Paid consulting projects vary in length from one week to several months, exactly the length of working vacations I have been espousing in this blog, and more than enough time for a superb cultural experience.  If selected as a consultant you receive air fare, housing, and a per diem allowance sufficient to cover most or all your travel expenses.  In addition, if the appointment lasts for more than 28 days, IESC includes airfare for a spouse.  Essentially, IESC allows you to travel the globe, contribute to the development of an emerging economy, and have an amazing cultural adventure all (as I have said many times before) on the other guy’s dime.

This site expands the opportunities for working vacations to include industrial, business, and financial professionals in a wide range of specializations.  If I had more time, I would also include a lengthy description of Doctors Without Borders, an international humanitarian organization that hires professionals in medicine, nursing, pharmacy, sanitation, hospital administration, epidemiology, and public health for short-term postings in 60 countries around the world.

So, please don’t fall back on the tired old argument that a one or two month working vacation is the sole purview of high school and college teachers.  Trust me when I say there is no shortage of opportunities, regardless of your specialization, only a shortage of the motivation needed to search for them and, when found, to enthusiastically go after them.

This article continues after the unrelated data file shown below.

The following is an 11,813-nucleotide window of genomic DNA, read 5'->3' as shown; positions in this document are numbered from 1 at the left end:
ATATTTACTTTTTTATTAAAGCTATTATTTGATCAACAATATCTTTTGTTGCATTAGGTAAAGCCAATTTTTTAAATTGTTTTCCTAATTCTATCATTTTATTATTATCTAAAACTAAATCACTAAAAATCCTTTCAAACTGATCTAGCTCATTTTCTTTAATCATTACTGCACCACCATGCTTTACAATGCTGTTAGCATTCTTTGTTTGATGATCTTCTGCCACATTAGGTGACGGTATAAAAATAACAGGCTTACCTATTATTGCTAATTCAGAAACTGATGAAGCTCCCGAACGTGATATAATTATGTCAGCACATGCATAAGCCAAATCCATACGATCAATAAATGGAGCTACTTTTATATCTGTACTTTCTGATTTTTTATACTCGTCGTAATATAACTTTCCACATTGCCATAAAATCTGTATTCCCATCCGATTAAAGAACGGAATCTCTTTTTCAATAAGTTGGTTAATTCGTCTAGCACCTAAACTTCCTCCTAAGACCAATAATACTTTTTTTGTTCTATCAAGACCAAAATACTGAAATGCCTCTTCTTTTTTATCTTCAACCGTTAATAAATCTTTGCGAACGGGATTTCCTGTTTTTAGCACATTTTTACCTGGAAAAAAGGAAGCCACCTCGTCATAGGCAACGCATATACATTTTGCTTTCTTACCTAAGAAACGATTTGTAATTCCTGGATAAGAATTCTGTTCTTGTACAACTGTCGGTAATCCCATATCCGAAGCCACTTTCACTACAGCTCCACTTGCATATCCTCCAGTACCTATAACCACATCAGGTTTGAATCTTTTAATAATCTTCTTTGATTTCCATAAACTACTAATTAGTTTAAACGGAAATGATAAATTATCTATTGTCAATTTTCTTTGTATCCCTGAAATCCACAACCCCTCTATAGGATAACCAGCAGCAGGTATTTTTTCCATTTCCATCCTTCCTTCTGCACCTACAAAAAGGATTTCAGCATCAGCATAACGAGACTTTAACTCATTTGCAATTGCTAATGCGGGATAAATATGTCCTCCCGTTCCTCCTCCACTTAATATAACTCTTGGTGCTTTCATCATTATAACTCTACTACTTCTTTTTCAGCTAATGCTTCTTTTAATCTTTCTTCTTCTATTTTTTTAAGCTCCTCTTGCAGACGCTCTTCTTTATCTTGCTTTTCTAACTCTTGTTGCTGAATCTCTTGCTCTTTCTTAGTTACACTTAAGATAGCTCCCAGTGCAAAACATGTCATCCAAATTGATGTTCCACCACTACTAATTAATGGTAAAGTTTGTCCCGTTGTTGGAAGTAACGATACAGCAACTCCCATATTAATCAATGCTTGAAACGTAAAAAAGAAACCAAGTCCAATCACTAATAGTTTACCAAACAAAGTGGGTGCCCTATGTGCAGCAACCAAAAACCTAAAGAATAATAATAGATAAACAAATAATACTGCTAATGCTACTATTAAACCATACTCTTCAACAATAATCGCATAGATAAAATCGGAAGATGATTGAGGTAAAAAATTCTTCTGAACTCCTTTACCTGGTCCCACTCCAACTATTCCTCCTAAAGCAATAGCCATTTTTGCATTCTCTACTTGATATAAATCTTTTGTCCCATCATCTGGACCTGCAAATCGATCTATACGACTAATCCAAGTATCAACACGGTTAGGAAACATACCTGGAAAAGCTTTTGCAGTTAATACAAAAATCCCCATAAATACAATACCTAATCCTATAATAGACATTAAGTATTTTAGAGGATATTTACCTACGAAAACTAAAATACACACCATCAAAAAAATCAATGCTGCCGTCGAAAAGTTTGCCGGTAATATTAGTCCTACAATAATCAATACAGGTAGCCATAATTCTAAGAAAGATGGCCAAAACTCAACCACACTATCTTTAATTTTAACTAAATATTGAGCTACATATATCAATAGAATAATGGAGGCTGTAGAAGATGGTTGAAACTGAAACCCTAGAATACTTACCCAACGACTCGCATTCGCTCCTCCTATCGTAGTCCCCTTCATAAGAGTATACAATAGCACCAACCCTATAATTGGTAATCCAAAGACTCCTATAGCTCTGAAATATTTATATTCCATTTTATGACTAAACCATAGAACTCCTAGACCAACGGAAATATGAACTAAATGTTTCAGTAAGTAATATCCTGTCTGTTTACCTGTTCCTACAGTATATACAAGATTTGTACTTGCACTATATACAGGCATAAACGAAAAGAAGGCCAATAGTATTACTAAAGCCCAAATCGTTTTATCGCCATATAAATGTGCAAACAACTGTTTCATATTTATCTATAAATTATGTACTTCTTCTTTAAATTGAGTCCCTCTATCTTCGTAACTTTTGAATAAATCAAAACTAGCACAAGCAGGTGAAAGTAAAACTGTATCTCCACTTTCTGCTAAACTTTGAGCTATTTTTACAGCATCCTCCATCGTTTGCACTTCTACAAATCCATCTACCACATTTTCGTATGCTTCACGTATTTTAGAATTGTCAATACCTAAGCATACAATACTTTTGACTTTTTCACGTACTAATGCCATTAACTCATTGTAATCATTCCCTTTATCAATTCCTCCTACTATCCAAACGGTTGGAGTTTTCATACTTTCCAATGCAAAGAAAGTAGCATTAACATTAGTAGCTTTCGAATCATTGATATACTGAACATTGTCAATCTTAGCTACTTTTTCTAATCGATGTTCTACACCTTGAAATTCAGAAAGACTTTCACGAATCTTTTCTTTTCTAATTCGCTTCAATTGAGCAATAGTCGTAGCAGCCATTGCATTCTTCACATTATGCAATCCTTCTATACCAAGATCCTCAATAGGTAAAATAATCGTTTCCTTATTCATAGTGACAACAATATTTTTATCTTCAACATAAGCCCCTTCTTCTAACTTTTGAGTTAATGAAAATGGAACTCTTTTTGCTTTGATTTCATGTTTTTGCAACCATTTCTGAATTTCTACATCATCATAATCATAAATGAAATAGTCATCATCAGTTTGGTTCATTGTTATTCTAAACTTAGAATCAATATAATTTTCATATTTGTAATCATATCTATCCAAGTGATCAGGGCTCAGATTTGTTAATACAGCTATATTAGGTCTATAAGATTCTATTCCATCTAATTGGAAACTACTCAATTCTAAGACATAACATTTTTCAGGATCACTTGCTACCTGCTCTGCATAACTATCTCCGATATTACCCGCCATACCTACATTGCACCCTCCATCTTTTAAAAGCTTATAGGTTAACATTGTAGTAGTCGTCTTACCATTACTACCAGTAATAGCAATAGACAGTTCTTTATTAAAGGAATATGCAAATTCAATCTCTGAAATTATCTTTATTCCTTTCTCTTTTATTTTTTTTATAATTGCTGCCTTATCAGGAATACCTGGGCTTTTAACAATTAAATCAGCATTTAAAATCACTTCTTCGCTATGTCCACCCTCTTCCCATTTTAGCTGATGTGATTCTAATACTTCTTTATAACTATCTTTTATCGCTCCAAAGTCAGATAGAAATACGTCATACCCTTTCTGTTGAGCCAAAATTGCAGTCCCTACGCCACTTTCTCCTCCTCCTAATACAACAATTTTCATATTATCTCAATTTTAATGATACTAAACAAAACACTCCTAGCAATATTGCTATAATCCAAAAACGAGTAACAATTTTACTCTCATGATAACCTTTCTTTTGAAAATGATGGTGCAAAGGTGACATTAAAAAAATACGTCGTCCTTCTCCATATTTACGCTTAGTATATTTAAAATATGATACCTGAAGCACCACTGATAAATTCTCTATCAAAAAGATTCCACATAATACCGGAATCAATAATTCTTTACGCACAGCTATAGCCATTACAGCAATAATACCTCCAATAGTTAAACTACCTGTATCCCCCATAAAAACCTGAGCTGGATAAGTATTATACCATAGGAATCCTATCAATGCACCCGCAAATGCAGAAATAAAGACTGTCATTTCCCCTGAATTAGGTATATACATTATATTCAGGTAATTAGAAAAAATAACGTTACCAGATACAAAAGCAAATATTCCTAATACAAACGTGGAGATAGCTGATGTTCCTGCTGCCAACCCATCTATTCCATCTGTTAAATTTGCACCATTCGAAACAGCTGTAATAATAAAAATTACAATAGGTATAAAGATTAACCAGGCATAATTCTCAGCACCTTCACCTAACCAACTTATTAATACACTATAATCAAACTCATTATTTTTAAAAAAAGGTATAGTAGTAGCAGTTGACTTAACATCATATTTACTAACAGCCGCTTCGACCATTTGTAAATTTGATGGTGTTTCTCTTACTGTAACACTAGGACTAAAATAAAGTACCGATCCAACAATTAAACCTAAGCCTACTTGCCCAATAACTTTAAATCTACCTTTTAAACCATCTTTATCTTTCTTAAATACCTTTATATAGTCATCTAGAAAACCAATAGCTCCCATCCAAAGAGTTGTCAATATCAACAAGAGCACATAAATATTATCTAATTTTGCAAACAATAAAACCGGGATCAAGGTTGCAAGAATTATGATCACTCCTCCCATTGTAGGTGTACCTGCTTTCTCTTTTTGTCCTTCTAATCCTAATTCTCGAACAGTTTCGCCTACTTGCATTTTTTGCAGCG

Some Sound Advice From Two Great Guys

I recently came across a wonderful blog entitled Two Guys Around The World.  (It was voted outstanding travel blog of 2009.)  In the words of Sam Powers, one of the two guys: “I’m young, single and just graduated from college. If I don’t travel the world now, I never will.”  So, with his friend William Reinhard, he set off to experience life in totally new ways.  They traveled the world for a little over a year, living and working in more than a dozen countries, blogging as they went.  Their goal was to inspire other young people to do the same–to leave the safety of a comfort zone full of excuses in order to gain a better understanding of the world in which they live.